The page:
When Charles Turner Hills, of Muskegon, Michigan, passed away December 3, 1902, at the ripe age of eighty-one years, there departed a pioneer who left behind him material evidences of his energy, thrift and benevolence, the memory of a career worthy of emulation by posterity and a personal and business reputation that still lives and will continue to survive for many years. His name is so inseparably linked with the history of the white pine industry of Muskegon and of Michigan that the annals of the growth of that city and state would not be complete without a recital of his career.
Charles Turner Hills was the eldest of five children. He was born November 14, 1821, at Bennington, Vermont, where he obtained his early education in the public schools. At the age of thirteen he began his active career, going to Troy, New York, to take the position of clerk in a dry goods store. His father moved to Grand Rapids, Michigan, in January, 1838, and he followed in April of the same year. In the new state, which had but recently been admitted to the Union, his family experienced the trying hardships of an existence in its almost unbroken wilderness. Turner Hills, the father, died in 1842, and his mantle naturally fell upon the eldest son.
Looking for larger opportunities, Charles Turner Hills left home May 25, 1852, in company with a younger brother, and journeyed to Muskegon, reaching there after a two days’ trip through leagues of unbroken timber. Although Muskegon at that time was nothing but a village, the young man recognized its great possibilities and the opportunities it afforded for making a fortune, to one who possessed the ability and— what was perhaps more necessary—the perseverance. With his brother he built a shanty on the banks of Black creek, four miles from the town, and there his connection with the lumber industry began with the shaving of shingles by hand. After two months of this work, he and his brother took up their habitation on the Muskegon river, four miles south of Sand Creek, and continued to work together until 1853, when Mr. Hills went to Muskegon and his brother returned to the family home in Kent county.
Mr. Hills’ first business position in Muskegon was that of clerk for the lumber firm of Ryerson & Morris. His employment by this concern at that time did not seem a matter of any moment, but it was one of the most important steps in his career, for he was identified with the interests of this firm during the remainder of his active business life. His salary the first year was $350; the second year $450 with board. In 1859 he took charge of the firm’s books and became more closely identified with the concern’s interests. In 1865, when Mr. Ryerson bought out the interest of Mr. Morris in the saw mill, Mr. Hills was taken into partnership. The new firm, known as Ryerson, Hills & Co., was composed of Martin Ryerson, Charles T. Hills, H. H. Getty and Ezra Stevens. All of these, with the exception of Mr. Getty, are now deceased. Ryerson, Hills & Co. became one of the most important lumber firms on the Muskegon river. As Mr. Ryerson had moved to Chicago in 1851, the immediate management of the business devolved almost entirely upon Mr. Hills and Mr. Getty. Martin A. Ryerson became a member of the firm January 1, 1881, succeeding his father, Martin Ryerson, who had retired from active service and who died September 6, 1887.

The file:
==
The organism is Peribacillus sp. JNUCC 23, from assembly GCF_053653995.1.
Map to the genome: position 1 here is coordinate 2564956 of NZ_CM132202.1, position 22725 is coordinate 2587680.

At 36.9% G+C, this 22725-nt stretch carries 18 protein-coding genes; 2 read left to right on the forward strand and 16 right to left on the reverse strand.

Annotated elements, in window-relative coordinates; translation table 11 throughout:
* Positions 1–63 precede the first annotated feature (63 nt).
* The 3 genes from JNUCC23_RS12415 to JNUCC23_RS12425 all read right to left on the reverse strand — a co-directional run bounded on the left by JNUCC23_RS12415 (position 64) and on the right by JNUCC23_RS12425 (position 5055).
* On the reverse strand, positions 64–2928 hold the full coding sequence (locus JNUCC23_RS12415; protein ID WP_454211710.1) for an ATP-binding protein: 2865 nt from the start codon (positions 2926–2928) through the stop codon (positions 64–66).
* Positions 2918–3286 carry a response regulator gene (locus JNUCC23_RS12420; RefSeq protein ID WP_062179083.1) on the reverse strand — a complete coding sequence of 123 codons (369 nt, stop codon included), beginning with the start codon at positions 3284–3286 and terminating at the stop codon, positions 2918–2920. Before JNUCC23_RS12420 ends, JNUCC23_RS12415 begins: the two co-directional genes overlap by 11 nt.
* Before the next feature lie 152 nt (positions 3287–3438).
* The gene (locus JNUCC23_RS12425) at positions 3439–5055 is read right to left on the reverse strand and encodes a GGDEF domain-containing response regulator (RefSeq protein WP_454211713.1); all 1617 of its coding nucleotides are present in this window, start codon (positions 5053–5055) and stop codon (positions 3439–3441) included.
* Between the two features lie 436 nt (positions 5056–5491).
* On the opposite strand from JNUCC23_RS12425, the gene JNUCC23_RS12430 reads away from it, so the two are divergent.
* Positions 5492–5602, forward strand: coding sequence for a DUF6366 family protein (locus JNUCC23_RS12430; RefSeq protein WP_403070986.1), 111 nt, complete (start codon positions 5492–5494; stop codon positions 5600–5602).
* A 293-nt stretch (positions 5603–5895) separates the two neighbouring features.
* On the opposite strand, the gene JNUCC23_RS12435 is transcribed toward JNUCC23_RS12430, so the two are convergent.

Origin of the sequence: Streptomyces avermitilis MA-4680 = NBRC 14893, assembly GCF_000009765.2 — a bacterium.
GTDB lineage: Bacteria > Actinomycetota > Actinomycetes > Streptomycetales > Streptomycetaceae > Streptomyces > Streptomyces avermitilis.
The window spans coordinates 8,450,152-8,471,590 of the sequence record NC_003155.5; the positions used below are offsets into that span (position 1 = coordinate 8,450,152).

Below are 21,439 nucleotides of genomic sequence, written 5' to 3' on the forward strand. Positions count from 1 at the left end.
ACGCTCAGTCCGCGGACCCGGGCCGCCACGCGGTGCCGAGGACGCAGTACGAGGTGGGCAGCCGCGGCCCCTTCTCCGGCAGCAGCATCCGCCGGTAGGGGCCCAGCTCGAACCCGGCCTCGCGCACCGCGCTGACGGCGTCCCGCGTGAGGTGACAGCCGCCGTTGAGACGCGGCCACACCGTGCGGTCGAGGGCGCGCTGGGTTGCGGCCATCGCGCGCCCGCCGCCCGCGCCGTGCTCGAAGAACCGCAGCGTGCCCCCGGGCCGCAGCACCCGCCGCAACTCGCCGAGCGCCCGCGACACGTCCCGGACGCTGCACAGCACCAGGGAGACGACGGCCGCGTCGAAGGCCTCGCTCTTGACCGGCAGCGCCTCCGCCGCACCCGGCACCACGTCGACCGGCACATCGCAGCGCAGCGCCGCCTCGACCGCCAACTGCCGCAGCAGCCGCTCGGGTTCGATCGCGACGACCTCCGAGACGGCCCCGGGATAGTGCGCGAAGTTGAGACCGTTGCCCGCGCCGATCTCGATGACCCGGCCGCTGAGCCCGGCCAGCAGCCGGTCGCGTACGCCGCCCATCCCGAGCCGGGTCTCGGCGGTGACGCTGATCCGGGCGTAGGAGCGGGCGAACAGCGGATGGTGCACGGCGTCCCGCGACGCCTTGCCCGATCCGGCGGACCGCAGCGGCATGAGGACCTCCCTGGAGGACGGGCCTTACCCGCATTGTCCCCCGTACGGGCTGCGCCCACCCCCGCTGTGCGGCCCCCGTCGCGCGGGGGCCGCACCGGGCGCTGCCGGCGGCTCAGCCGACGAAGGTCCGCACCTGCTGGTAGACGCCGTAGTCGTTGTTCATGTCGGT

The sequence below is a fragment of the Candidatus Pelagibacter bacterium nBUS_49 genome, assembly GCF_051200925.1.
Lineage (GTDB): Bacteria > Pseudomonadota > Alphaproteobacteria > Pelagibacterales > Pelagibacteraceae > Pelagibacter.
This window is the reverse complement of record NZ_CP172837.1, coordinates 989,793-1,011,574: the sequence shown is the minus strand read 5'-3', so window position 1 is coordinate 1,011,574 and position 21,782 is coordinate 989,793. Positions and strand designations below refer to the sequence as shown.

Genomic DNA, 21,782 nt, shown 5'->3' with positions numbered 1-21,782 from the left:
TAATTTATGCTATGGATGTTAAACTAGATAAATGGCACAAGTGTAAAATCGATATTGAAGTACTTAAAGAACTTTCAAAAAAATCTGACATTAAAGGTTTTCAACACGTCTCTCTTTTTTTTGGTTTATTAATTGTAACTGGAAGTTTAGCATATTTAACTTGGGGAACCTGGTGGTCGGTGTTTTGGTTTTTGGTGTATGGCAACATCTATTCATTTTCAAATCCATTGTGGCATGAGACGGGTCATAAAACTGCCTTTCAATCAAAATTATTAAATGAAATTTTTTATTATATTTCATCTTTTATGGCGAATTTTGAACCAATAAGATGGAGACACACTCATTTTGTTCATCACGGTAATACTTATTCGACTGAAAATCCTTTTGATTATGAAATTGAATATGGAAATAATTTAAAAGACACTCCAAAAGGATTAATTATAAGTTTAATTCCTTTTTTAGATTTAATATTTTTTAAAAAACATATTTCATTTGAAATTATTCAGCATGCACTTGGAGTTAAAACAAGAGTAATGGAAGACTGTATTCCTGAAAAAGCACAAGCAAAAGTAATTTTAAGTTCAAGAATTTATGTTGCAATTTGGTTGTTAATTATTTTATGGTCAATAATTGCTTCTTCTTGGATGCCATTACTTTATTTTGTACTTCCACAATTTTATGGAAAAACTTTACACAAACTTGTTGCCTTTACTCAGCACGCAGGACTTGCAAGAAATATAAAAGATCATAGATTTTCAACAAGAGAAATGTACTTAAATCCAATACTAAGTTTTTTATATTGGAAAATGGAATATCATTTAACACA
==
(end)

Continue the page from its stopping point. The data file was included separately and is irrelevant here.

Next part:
Ryerson, Hills & Co. did a tremendous business in Michigan white pine. They made large investments on the Muskegon river. The manufacture of lumber and its marketing rendered them a large profit, which was augmented by the increase in the value of the lands. The output of the firm averaged 50,000,000 feet of white pine every year. It owned two saw mills and operated its own fleet of lumber-carrying vessels.
Although Ryerson, Hills & Co. was one of the most prominent of Muskegon’s lumber manufacturing concerns, only one member of the firm continued to make Muskegon his home during the latter years of its operation and after it had ceased business. Mr. Hills invested money in local enterprises and closely identified himself with the material growth of the city. He was one of the prominent and potent factors in the upbuilding of Muskegon’s present industrial greatness, which has succeeded her renown as a lumber producing point. In the latter years of his life he enjoyed some of the ease which he had so well earned by early hardship and untiring energy.